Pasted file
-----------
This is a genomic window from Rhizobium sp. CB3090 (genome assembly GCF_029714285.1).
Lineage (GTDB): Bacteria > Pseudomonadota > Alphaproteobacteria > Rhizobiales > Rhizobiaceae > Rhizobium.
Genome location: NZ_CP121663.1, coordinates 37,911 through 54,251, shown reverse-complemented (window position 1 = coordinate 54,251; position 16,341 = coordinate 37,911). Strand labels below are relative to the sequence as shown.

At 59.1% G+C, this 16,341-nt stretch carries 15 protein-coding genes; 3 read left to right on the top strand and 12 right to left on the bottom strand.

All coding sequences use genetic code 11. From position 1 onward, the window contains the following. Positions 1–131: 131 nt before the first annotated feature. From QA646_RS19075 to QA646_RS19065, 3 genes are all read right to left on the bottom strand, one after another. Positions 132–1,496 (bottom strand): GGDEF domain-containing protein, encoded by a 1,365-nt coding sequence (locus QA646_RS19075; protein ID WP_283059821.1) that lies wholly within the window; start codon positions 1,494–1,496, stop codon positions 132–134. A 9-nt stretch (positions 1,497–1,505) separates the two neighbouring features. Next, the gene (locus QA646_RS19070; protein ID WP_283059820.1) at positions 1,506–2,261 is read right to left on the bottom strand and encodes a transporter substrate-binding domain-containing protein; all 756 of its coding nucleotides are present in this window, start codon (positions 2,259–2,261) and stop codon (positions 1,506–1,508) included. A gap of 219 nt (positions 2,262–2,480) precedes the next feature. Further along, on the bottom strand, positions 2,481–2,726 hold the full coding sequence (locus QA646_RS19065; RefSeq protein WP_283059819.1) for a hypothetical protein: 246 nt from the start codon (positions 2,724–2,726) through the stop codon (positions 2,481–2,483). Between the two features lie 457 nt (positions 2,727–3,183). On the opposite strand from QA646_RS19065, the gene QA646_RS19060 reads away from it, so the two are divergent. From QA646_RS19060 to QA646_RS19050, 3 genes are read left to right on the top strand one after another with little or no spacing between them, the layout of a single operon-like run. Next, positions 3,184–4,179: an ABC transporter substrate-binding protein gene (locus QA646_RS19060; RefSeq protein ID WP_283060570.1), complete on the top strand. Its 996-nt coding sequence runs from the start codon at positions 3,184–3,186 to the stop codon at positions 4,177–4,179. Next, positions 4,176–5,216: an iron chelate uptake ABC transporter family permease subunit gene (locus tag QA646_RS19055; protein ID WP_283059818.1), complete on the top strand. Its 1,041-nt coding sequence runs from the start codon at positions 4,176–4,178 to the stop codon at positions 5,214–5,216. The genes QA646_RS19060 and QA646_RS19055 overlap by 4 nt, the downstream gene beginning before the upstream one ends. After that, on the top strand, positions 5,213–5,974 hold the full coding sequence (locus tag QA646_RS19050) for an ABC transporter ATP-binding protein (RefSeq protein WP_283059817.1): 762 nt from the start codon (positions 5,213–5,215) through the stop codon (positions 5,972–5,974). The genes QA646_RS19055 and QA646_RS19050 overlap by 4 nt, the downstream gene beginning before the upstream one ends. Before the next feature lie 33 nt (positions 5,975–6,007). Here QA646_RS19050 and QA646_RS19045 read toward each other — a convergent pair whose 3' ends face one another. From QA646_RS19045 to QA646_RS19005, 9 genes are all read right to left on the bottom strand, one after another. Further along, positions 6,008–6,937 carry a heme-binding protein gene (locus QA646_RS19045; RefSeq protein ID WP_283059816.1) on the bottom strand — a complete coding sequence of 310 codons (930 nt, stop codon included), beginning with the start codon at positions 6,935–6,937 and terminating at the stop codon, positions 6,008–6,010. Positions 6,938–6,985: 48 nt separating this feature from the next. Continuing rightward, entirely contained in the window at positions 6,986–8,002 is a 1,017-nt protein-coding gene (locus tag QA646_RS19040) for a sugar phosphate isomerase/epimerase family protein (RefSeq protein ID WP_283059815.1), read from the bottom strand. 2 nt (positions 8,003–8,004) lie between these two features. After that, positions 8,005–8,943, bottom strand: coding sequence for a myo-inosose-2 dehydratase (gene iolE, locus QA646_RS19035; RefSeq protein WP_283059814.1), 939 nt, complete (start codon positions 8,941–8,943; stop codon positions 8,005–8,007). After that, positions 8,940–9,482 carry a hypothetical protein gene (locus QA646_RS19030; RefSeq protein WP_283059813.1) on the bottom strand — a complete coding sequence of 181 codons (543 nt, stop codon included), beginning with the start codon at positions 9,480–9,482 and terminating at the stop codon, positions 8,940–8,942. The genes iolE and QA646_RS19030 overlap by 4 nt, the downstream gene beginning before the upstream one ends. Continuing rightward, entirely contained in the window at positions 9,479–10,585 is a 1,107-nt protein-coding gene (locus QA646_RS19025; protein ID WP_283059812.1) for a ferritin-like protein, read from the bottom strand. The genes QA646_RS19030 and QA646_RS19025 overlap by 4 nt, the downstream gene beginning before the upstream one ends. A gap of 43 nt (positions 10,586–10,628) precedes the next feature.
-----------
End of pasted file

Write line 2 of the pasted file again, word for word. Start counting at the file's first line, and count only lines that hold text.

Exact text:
Lineage (GTDB): Bacteria > Pseudomonadota > Alphaproteobacteria > Rhizobiales > Rhizobiaceae > Rhizobium.